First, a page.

Energy abuse and second homes

ASPEN – Although their windows may be dark much of the year, vacation homes are actually using more energy than those occupied full time, a new study concludes.

The study was commissioned by The Sopris Foundation, a nonprofit organization based in Aspen. The work builds on a previous study of greenhouse gas emissions done on behalf of Aspen’s Canary Initiative.

About 58 percent of Aspen’s residential units are used only part-time, on average about three months per year, according to the calculations of consultant Richard Heede of Climate Mitigation Services. Furthermore, it was relatively easy to figure out the floor space of the homes.

Condominium and townhomes used part-time are not much bigger than those used by locals, but the single-family homes used part-time are 35 percent larger than those owned by locals.

Actual utility records were available for only a few dozen homes, but in those cases, the energy used to heat and light the part-time homes was virtually identical on a per square foot basis to those of full-time residents.

How could this be? “Many larger residences have roof and/or drive-way melt systems,” Heede says in the report. “Anecdotally, driveway heating is typically on all winter regardless of occupancy to avoid difficult snow and ice clearing should the owner arrive suddenly.”

Furthermore, says the study, many homes have two or three refrigerators that remain on, even when nobody is there for months on end, and the security and ventilation systems are also kept on, as is exterior and interior lighting, to simulate occupancy.

“Excessive energy consumption, often with no comfort or security benefits, represents a problem for a community that aims to reduce community energy intensity and emissions of greenhouse gases,” the report asserts.

Pipe Foster, of The Sopris Foundation, said energy use for vacation homes was the “energy in the room” in Aspen’s discussion about climate-changing greenhouse gases. The community has pledged to reduce greenhouse gases 30 percent below 2004 by the year 2020.

Can Aspen really walk that talk? Speaking with theAspen Daily News, Heede said even small items, like turning down heat in a 10,000-square-foot home from 60 to 55 degrees, can make a big difference. But, he conceded, Aspen has a long ways to go.

Still to be addressed is the biggest elephant in the room, the fuel use of Aspen’s jet set. The 2004 inventory of greenhouse gas emissions found that Aspen’s per capita greenhouse gas emissions are double those of the U.S., with much of that the result of transportation, particularly jets.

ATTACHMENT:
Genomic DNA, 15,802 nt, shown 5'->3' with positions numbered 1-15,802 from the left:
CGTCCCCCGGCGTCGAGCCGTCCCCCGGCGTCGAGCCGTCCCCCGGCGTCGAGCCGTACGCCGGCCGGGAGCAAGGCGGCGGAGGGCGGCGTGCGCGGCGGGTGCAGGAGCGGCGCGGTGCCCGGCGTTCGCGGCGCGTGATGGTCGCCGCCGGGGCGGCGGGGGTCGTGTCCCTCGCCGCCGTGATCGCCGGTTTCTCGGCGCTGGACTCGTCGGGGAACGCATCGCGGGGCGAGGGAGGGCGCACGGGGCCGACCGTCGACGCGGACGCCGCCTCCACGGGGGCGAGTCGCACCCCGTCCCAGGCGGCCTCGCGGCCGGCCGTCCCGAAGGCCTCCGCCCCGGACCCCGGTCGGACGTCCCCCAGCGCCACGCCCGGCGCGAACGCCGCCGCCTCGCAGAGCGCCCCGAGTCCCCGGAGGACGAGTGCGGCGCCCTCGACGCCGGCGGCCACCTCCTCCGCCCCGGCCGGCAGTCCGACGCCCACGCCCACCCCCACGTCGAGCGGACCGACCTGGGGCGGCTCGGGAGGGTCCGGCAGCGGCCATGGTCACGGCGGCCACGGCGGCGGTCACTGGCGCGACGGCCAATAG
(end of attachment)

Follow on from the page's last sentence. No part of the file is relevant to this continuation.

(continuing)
USFS faces high fire fighting costs

LAKE TAHOE, Calif. – The high cost of fighting forest and other wildland fires is sobering. Earlier this summer, for example,the U.S. Forest Servicewas bleeding $1.5 million per day fighting the Angora Fire at Lake Tahoe. Altogether last year, the agency spent $1.5 billion on fires.

For years, critics have said that the agency is addicted to fires. Come fire season, everybody from archaeologists to silvaculturists peel off to fires, making overtime wages while engaging in a paramilitary effort.

The Los Angeles Times also notes the expenses: $80,000 an hour for rental of firefighting helicopters at one fire in California, and seasonal firefighters, making much less than most permanent agency employees, pulling down as much as $23 an hour. And with such hard work to do, meals are calculated for 6,000 calories a day, which comes to $47 per person.

The nagging question is whether fire policy has really changed all that much. The congressional General Accountability Office says the agency hasn’t clearly defined how it intends to cut back costs.

Tom Harbour, the agency’s director of fire and aviation management, told theTimes that officials have renewed their vow to let fires in some areas long untouched by flame burn for the well-being of the forest. Harbour suggested that firefighters would steer clear of heroic measures to save remote, wood-shingled forest hideaways surrounded by cascades of flammable shrubbery.

But critics say more can be done. Among them is Tim Ingalssbee, a former seasonal firefighter who now teaches at the University of Oregon.

“About 45 percent of the Forest Service’s budget is related to fire, and that’s a big source of the problem,” he said. “The agency sees its money train hitched to fire.” He said contracts can be bloated, and that the Forest Service hasn’t made use of prescribed fire as it should.


Small hamlet does the old pickup justice

RED CLIFF – An art show was held over the weekend in Red Cliff, a one-time mining town located two ridges and sometimes a world apart from Vail. The town’s artists opened their homes for inspection of photographs from Asia, paintings of mountainsides and creeks, and in one home, renderings of old, weathered pickups.

Abandoned pickups and cars just a couple of winters ago were common in Red Cliff. Set up on blocks, they would be squeezed in next to houses or behind sheds. At one time, dozens were deposited along the Eagle River.

In most of America, such “dead” pickups are dealt with summarily by homeowner associations and assorted other police of tidiness. This is true, too, of old mountain towns.

But Red Cliff has been an anachronism. Only eight miles aside Interstate 70, that great arterial agent of change, Red Cliff for many years has remained true to its dowdy, blue-collar mining town roots.

The town is also distinctive for its cramped geography. The slopes of Battle and Hornsilver mountains squeeze tightly. By comparison, the valley where Aspen is located seems like the Great Plains. Even the old baseball field, which serves double-duty as a snow storage lot during big-snow winters, is on a tilt. If not for the nearby mines, nothing could have justified a town in such a location.

– compiled by Allen Best

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